Rape kits are used by medical professionals to collect evidence while they examine survivors of sexual assault. The DNA extracted from rape kits is a useful tool to solve and prevent sexual assault crimes as well. Refinery29 reports that in the past decade, “about 225,000 known untested rape kits have been uncovered.” 

And while a growing number of states across the U.S. are fighting toward ending the backlog, there’s more work to be done. Since it costs an average $1,000 to $1,500 to test one rape kit, Harris’ plan to invest $1 billion to end rape kit backlog nationwide would hopefully make a powerful difference.  

In a statement to CNN, Harris said, “The federal government can and should prioritize justice for survivors of sex abuse, assault, and rape. As California’s Attorney General, I committed resources and attention to clearing a backlog of 1,300 untested rape kits at state-run labs, and we got it done within my first year in office. We need the same focus at the nationwide level to pursue justice and help hold predators accountable.” 

She also took to Instagram to announce her proposal of investing $1 billion to end rape kit backlog nationwide. In her caption, she wrote:

“In the last decade, roughly 225,000 untested rape kits have been uncovered. Too many survivors aren’t getting the justice they deserve. As president, I will close the nationwide rape kit backlog by the end of my first term.” 

According to USA Today, Harris’ proposal “states would receive additional funding for testing if they conduct an annual count and report of untested rape kits. The plan also would require law enforcement agencies to submit rape kits ‘within a short time frame,’ update victims who want to know about the status of testing of their rape kits and would increase the availability of rape kits for law enforcement, particularly in remote and rural areas.”  

CNN also interviewed RAINN President Scott Berkowitz said that Harris’ new proposal “would do wonders for ongoing efforts.”

“The backlog has been a huge and ongoing problem, we’ve been making progress on it over time, but having that large of a federal commitment would do wonders for testing the rest of the cases that haven’t been tested yet,” he said.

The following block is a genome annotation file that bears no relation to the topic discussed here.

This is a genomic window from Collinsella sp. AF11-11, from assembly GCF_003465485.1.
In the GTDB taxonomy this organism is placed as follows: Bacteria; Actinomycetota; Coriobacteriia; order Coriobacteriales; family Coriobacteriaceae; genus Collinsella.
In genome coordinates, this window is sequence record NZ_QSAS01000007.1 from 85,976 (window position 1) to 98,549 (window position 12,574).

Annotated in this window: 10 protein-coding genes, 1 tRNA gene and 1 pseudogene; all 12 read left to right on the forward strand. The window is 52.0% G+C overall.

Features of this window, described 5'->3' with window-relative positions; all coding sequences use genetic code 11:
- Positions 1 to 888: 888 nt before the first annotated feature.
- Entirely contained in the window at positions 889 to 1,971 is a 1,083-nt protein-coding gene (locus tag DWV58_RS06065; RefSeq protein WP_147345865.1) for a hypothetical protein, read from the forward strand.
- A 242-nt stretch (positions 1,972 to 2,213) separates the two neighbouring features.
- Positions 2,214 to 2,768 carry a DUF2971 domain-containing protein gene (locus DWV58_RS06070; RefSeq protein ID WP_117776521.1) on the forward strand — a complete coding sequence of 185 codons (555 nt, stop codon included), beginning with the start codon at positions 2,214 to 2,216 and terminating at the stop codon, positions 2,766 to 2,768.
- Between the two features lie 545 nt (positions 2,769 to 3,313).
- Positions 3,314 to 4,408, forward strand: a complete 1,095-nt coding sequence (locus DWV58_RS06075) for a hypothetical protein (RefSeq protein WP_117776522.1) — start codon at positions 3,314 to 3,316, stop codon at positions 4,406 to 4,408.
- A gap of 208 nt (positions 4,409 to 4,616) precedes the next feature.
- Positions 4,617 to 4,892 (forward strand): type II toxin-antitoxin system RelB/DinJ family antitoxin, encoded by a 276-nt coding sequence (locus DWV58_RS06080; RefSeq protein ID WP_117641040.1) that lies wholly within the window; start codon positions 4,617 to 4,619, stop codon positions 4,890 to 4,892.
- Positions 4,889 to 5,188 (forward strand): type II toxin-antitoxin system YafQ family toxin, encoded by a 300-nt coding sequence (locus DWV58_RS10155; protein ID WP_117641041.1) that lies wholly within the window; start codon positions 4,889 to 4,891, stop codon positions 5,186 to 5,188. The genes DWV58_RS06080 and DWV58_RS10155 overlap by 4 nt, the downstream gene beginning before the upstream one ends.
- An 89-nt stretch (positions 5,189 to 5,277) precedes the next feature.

“From the survivors’ standpoints, these kits are the result of really long, really unpleasant rape examinations where soon after the assaults, they are poked and prodded and they gather everything from the victim’s body and the clothing. It’s the last thing anyone wants to go through and to put yourself that and not have evidence even tested is a terrible statement and demoralizing,” he adds. 

Many women on social media were also open about how necessary and overdue this investment on the rape kit backlog would be. 

The Salvadoran Rape Victim Who Was Sentenced To 20 Years For Delivering a Stillborn Child Is Up Against A New Trial

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The Salvadoran Rape Victim Who Was Sentenced To 20 Years For Delivering a Stillborn Child Is Up Against A New Trial

Evelyn Beatríz Hernández was just a student in high school when she was raped in 2016. As a victim, Hernández, who is from El Salvador, said that she was unaware that the assault had resulted in pregnancy when she went into labor in a bathroom in her home and gave birth to a stillborn. Still, despite the tragedies that befell her, Hernández found herself in even worse conditions when she was arrested, put on trial and ultimately sentenced to 30 years in prison for the alleged aggravated murder of the stillborn.

Now, 21, Hernández is due for a retrial.

In February, Hernández’s sentence was annulled, thanks to efforts of civil rights groups.

During her trial in 2017, Hernández was sentenced to a 30-year prison sentence by a female judge who ruled she had induced an abortion. The young woman’s home country of El Salvador has one of the world’s most strict abortion bans where abortion is also illegal in cases of rape, incest, or even when the mother’s life is in jeopardy.

Now, civil rights groups are pushing for Hernández’s release.

“We’re convinced that Evelyn is innocent,” Ana Martínez, a lawyer part of the advocacy organization Citizen Group for the Decriminalization of Abortion and one of Hernández’s lawyers explained to Reuters in an interview. “We hope that on Monday the rule of law and justice wins in this country.”

The CDFA has said that there is no proof that Hernández had actually sought to abort her child.

They also found that she had experienced pregnancy complications. Hernández has said that she was unaware of her pregnancy and confused symptoms for stomach aches and cramps and “experienced intermittent bleeding which she presumed to be her menstrual period.”

El Salvador is one of six countries in the world with complete abortion bans. It’s conviction rates are high and today they have nearly 20 women in jail for abortion crimes after experiencing miscarriages and stillbirths.